AAI-DDD

by quikjraw - 2020-12-21 15:35:01

Well would you believe it without really saying much I was immediately changed from DDD mode today to AAI-DDD mode. Reading your posts Gemita and AgentX86 that may work well for me as as the AAIR-DDDR does for you Gemita.

I was atrial pacing 23% of the time and ventricular pacing 46%. I was very suprrised at that. I did not expect the ventricular to be so high. I think the 23% atrial pacing is purely due to the fact I was set at a minimum 60ppm at rest or asleep. They have now lowered this to 40 without even a discussion but if it helps me sleep then great.

I did not get to really discuss the 46% ventricular pacing, they did mention that this is highly likely to be associated with the long PR interval I have but I suppose I will have to wait now for 12 months to find out more as that is my next appointment.

I must admit it was a very rushed appointment indeed considering it was my first.  I would have been in there 5 mins at most if I hadn't asked more questions. 

It was not really the time to be discussing my originally diagnosis as others had said in the my previous post.

Now I am free to start exercising they said so hopefully I am now onto the next stage of my return to normality......well some kind of normality!

You did well to get some answers

by Gemita - 2020-12-21 16:20:47

Hi John,

Thank you for the update.  You may be feeling somewhat disappointed with the rushed nature of your appointment (we have all been there!!) but I really think you did extremely well to ask so many questions and to get a few things sorted.  I didn't fare so well on my first appointment with the technicians, so well done you.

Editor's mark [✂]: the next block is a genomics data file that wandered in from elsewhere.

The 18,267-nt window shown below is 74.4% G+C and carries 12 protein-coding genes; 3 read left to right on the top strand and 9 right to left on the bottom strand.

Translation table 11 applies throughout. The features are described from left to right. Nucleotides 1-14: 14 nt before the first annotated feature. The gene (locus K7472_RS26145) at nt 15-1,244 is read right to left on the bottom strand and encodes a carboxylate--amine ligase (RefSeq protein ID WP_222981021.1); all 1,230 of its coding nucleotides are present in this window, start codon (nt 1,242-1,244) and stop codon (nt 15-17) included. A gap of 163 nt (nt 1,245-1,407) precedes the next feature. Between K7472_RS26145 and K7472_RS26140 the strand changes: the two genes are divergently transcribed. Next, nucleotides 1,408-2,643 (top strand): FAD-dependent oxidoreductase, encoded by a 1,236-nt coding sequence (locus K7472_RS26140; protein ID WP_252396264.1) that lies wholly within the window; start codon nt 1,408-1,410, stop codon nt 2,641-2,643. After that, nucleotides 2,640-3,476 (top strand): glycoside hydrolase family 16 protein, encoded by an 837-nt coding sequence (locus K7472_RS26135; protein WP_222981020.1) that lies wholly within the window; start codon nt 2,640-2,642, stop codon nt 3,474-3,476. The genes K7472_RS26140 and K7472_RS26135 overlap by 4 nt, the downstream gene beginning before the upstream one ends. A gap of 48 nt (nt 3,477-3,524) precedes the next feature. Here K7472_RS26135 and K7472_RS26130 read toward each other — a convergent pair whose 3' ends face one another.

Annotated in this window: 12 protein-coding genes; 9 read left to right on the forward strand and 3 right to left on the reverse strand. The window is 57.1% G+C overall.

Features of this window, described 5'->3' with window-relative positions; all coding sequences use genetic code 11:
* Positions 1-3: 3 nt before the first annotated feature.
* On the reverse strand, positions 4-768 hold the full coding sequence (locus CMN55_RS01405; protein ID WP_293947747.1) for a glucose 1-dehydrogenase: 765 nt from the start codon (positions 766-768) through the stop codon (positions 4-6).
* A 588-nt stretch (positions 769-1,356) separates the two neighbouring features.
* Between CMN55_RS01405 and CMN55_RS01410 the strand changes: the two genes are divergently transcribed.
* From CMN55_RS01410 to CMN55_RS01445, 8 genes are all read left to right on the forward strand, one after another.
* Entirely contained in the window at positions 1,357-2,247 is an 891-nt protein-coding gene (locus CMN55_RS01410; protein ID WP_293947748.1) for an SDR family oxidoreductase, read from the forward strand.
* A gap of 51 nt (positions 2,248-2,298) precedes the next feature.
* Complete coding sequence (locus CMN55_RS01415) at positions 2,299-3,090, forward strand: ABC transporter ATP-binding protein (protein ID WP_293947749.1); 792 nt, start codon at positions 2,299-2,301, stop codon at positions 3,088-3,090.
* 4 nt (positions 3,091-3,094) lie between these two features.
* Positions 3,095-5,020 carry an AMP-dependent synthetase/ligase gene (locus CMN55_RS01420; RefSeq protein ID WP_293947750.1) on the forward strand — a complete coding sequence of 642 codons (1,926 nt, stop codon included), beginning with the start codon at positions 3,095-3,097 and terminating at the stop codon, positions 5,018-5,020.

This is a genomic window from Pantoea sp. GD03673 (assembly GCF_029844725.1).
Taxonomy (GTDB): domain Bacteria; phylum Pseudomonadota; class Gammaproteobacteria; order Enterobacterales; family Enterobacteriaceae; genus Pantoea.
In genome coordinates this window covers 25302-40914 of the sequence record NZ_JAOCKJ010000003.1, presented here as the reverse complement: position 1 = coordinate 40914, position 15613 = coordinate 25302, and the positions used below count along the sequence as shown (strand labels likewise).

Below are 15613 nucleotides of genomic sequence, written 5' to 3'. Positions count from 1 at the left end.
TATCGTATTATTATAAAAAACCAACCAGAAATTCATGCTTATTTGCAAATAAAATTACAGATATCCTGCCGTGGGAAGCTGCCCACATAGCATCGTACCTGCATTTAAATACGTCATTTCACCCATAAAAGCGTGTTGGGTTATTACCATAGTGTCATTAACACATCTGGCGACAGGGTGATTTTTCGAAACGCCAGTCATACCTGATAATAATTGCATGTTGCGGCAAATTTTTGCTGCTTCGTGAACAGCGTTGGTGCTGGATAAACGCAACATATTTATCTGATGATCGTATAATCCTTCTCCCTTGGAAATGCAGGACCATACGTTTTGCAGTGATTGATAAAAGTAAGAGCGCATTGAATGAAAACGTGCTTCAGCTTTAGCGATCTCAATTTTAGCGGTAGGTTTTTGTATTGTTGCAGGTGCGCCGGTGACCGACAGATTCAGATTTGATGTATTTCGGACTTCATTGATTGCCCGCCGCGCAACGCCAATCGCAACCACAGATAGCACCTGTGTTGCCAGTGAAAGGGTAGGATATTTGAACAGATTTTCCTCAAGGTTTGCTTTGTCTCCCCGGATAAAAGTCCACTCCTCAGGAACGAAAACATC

I am glad you have got your lower rate lowered and hopefully you will get a better night's sleep from tonight.  I am glad too that you are set AAI-DDD.  Without an arrhythmia you should have fewer mode switches than I am getting and pacing will hopefully be reduced in the right ventricle - block permitting !!  Did you manage to ask whether you could get a copy of your data downloads today?  If not, remember you can always get further information by asking for access to your records.  I am currently doing this.  It is taking longer because of COVID-19.

Finally, did they mention whether you would be seeing your EP/Cardiologist at any stage to discuss your results (and to ask all those additional questions),  although if all is well, he may not need to see you.  Hopefully you will get a copy of today's summary report, either through your clinic or GP if you ask.  If you do not get a follow up appointment with your EP/Cardiologist, you could always write to him/her with your questions.  I do this often with my EP and he always responds.

Sounds cool

by crustyg - 2020-12-21 17:39:19

But then marketing blurb should always make you want to reach for what they are dangling.